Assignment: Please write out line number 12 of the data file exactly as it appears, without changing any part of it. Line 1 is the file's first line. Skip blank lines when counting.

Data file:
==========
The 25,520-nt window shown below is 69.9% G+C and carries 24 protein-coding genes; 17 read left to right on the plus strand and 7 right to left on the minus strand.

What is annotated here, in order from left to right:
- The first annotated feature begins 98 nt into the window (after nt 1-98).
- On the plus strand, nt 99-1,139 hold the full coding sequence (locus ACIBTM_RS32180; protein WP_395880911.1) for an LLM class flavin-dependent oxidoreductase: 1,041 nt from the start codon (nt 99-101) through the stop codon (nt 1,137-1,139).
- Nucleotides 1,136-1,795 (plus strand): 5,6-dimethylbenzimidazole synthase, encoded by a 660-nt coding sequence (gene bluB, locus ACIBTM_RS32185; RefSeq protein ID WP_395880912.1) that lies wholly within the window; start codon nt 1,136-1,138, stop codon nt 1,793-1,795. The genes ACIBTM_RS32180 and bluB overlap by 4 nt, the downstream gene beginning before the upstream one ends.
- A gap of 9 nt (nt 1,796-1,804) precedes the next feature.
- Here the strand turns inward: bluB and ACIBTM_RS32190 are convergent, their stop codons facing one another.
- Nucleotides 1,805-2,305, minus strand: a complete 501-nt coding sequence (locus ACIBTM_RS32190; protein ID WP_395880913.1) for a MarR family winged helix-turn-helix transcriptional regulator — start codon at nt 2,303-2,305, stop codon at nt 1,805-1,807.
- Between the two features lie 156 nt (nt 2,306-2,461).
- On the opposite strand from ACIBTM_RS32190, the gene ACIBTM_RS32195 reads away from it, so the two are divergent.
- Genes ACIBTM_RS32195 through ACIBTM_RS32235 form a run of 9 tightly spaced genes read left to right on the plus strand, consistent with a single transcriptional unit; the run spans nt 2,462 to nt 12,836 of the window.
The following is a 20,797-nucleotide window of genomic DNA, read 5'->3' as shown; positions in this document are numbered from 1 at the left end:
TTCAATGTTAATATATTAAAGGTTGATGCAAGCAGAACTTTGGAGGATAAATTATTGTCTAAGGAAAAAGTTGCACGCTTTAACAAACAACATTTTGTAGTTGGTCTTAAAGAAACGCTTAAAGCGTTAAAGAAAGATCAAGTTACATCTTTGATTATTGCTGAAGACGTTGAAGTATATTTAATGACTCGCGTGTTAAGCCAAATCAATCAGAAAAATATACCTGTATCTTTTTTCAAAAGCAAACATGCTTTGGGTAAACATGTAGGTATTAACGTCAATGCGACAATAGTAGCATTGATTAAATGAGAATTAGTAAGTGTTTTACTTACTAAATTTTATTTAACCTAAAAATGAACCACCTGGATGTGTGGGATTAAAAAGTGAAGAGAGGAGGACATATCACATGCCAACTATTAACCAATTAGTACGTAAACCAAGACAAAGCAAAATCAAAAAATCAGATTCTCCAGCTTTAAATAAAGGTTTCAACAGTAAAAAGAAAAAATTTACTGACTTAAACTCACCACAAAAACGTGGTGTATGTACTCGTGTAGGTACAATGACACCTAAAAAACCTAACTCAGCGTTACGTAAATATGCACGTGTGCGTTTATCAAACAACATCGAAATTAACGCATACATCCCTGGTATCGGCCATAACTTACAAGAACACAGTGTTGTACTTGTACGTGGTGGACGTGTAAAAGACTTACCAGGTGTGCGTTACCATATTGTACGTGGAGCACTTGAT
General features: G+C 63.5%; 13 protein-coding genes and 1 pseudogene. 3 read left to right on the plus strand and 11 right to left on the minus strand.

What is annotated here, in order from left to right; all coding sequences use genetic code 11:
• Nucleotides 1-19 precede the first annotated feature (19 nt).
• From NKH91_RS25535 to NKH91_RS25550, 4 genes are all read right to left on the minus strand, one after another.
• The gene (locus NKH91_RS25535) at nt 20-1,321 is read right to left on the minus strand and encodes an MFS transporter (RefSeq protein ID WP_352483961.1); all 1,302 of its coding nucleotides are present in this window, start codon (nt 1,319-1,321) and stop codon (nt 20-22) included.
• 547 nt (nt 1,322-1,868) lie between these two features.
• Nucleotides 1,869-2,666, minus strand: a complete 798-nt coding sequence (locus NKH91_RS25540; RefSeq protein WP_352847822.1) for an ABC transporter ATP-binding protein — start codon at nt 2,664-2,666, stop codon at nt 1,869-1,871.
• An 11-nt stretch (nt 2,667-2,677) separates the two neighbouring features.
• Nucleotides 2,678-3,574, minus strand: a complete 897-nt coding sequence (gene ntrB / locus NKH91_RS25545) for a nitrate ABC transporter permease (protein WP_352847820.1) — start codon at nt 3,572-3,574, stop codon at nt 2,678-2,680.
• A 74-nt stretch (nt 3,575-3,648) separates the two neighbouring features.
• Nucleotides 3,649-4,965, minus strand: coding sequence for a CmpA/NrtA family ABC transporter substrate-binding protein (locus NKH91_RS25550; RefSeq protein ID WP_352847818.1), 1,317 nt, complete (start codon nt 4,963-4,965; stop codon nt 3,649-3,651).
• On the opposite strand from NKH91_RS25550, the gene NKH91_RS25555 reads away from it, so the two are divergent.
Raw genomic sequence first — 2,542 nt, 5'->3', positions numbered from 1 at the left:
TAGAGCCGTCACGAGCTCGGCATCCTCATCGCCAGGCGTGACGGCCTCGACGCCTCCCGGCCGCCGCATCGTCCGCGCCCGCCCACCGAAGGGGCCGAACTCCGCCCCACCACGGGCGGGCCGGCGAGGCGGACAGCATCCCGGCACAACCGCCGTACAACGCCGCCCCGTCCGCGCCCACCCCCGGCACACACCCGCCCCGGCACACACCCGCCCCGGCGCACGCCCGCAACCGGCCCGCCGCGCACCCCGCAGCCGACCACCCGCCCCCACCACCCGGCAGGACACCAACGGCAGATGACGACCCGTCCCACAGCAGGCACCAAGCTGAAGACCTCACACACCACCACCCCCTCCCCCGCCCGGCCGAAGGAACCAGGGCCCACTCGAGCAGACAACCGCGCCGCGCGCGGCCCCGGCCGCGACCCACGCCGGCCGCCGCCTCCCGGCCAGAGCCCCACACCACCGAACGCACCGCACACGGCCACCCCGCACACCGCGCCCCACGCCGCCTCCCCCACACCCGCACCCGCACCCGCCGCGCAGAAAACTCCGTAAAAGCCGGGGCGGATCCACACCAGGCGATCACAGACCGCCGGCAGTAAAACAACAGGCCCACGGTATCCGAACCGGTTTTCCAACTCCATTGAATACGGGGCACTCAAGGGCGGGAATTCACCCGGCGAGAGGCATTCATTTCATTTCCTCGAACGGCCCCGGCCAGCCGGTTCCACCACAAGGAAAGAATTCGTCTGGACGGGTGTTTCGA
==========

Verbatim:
The following is a 20,797-nucleotide window of genomic DNA, read 5'->3' as shown; positions in this document are numbered from 1 at the left end: